5 Things to Include in a New Volunteer Program’s Budget
Myth: Volunteers are free!
Fact: Volunteers might donate their time, but that doesn’t mean they’re a cost-free resource.
Running a successful volunteer program means investing in the program, with both time and money. You can’t pay volunteers salaries, but you can – and should – pay for systems to ensure your volunteer program is efficient and well-managed, and that volunteers feel engaged and retained.
If you’ve been tasked with putting the time in to build a volunteer program for your organization, you’ll need to figure out what resources you need to support the program. This is by no means an exhaustive list, but here are 5 things you should definitely budget for if you’re building your first volunteer program:
By all means, you can keep your records in an Excel spreadsheet if your volunteer program is still tiny. But if you plan on growing the program substantially, this is going to become unsustainable down the line. Save your future self a huge data entry headache and start by investing in a volunteer database. There are lots of databases out there at different price points. If your org already uses a donor or client database, you can also check if that software will support tracking volunteer hours.
2. Police Record Checks
If your volunteers will be working with vulnerable populations, handling cash, or have access to sensitive data, you will likely need to perform some type of police background check as a component of screening them. And, so that prospective volunteers aren’t paying out of their pockets, it’s nice if you can budget to cover this cost for them. Services like Sterling Talent Solutions can help centralize the cost.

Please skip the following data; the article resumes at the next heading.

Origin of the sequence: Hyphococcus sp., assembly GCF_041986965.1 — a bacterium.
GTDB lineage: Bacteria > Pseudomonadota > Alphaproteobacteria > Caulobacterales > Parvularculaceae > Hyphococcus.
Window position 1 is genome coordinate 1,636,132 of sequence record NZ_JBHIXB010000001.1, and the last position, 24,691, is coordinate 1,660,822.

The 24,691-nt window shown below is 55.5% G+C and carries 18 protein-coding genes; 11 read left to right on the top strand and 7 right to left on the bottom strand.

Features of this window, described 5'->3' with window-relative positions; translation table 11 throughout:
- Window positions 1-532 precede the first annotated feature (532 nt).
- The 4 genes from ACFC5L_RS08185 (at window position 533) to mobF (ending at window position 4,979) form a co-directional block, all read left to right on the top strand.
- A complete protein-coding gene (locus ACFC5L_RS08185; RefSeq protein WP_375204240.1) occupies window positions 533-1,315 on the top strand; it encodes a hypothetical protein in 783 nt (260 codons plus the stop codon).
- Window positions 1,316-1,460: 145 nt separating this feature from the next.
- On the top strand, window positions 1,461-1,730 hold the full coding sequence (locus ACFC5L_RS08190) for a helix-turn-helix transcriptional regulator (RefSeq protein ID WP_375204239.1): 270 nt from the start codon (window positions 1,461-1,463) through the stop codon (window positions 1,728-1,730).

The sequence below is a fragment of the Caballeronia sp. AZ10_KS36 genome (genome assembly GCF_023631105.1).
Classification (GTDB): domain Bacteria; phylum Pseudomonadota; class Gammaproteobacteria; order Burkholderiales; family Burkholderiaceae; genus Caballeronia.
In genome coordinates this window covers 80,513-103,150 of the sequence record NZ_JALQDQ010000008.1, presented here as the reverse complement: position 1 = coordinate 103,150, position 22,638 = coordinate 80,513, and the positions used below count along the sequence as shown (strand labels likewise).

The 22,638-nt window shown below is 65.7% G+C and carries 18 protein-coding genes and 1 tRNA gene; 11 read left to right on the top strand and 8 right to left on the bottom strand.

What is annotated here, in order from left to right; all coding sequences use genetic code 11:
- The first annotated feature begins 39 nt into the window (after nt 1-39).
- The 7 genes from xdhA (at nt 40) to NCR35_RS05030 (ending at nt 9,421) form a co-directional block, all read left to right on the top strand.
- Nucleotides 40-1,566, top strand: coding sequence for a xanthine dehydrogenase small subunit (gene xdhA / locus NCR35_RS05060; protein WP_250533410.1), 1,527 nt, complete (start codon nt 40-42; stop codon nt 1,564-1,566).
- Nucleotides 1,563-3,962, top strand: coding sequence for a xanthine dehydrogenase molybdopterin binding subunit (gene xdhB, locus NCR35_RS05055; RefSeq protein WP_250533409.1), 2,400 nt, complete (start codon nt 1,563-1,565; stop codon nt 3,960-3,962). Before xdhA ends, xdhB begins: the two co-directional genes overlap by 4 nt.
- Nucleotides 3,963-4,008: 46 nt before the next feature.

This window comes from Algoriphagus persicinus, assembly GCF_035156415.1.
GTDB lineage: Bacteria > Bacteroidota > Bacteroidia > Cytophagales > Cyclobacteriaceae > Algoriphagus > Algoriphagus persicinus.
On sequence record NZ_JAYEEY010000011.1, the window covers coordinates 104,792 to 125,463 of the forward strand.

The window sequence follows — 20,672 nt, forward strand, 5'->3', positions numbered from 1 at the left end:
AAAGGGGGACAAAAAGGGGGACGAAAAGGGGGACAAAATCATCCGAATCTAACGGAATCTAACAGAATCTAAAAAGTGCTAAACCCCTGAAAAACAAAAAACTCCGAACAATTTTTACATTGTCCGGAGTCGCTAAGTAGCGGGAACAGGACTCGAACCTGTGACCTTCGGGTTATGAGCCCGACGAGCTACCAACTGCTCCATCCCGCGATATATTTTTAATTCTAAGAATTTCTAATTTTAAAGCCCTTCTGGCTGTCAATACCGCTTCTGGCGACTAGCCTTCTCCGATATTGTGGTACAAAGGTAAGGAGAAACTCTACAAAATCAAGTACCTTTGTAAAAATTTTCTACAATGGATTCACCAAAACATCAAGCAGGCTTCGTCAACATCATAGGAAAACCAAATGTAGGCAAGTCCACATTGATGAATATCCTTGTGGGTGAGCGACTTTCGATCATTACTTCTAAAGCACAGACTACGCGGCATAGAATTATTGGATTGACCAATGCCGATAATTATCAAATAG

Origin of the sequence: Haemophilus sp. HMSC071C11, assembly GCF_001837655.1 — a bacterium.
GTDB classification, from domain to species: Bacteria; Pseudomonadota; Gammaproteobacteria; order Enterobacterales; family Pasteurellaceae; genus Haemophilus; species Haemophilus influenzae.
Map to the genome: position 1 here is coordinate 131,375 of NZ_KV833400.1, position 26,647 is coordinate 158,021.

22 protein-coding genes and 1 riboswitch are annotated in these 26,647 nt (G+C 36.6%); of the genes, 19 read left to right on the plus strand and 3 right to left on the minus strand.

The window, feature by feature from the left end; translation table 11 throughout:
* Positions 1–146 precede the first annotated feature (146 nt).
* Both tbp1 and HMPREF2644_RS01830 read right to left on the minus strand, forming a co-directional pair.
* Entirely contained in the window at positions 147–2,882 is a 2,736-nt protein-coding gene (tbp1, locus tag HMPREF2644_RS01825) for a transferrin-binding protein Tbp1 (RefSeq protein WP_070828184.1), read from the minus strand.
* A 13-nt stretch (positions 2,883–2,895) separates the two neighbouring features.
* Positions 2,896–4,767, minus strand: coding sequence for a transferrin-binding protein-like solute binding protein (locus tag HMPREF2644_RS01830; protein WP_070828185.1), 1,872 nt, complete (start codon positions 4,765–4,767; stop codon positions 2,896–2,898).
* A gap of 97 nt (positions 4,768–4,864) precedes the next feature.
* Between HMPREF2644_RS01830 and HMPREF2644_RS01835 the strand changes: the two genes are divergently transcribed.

If you’re planning to have volunteers placed in your office, you’ll want to ensure you have a space for your new volunteers to feel welcome. If a volunteer office is feasible, that’s the ideal! But even if you can create one or two designated volunteer workstations, this will go a long way towards making volunteers feel like they’re integrated into the organization. Nothing’s worse than feeling like you’re shoved in a corner, working off the side of someone else’s space!
You can also budget for low-cost storage solutions like cubbies, so volunteers have somewhere to store small personal items and work in progress.
4. Branded Gear and Swag
If your volunteers are public-facing, it might be a good idea to invest in volunteer t-shirts or some other branded clothing to make them identifiable as a representative of your org. When they’re on-site at your facility, name tags are also an inexpensive and easy way to make volunteers feel welcome. In general, any other branded swag you can provide to volunteers will be well-received and help them feel like ambassadors for your organization.
5. Recognition Activities
If this is your first go at a formal volunteer program, odds are you likely don’t have budget for a big, fancy volunteer awards ceremony. But, the good news is, volunteers prefer smaller, more thoughtful methods of recognition! Budget for small tokens of gratitude like thank-you cards, postage, and small, personal gifts. (And if any of these items can be made or signed by your organization’s constituents, then that’s a bonus!)
There are many other small resources you may need in place to support your volunteer program’s success. Use these basic items as a starting point for your own volunteer program budget.
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